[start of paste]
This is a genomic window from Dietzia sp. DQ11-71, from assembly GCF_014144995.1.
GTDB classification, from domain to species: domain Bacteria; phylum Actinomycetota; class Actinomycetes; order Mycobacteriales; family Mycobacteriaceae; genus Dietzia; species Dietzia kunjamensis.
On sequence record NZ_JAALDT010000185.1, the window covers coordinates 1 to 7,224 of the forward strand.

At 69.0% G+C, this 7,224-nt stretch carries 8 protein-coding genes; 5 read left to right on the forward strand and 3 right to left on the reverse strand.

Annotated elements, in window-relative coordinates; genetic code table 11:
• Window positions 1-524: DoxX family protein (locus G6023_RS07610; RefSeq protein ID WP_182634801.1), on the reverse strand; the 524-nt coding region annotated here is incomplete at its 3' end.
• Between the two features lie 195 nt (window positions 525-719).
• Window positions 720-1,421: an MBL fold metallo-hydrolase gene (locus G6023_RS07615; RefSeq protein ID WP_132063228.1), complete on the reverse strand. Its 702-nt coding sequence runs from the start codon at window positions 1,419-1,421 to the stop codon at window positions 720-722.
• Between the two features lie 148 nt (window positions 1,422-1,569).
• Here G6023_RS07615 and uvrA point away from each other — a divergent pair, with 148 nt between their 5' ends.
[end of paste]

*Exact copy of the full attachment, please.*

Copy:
This is a genomic window from Dietzia sp. DQ11-71, from assembly GCF_014144995.1.
GTDB classification, from domain to species: domain Bacteria; phylum Actinomycetota; class Actinomycetes; order Mycobacteriales; family Mycobacteriaceae; genus Dietzia; species Dietzia kunjamensis.
On sequence record NZ_JAALDT010000185.1, the window covers coordinates 1 to 7,224 of the forward strand.

At 69.0% G+C, this 7,224-nt stretch carries 8 protein-coding genes; 5 read left to right on the forward strand and 3 right to left on the reverse strand.

Annotated elements, in window-relative coordinates; genetic code table 11:
• Window positions 1-524: DoxX family protein (locus G6023_RS07610; RefSeq protein ID WP_182634801.1), on the reverse strand; the 524-nt coding region annotated here is incomplete at its 3' end.
• Between the two features lie 195 nt (window positions 525-719).
• Window positions 720-1,421: an MBL fold metallo-hydrolase gene (locus G6023_RS07615; RefSeq protein ID WP_132063228.1), complete on the reverse strand. Its 702-nt coding sequence runs from the start codon at window positions 1,419-1,421 to the stop codon at window positions 720-722.
• Between the two features lie 148 nt (window positions 1,422-1,569).
• Here G6023_RS07615 and uvrA point away from each other — a divergent pair, with 148 nt between their 5' ends.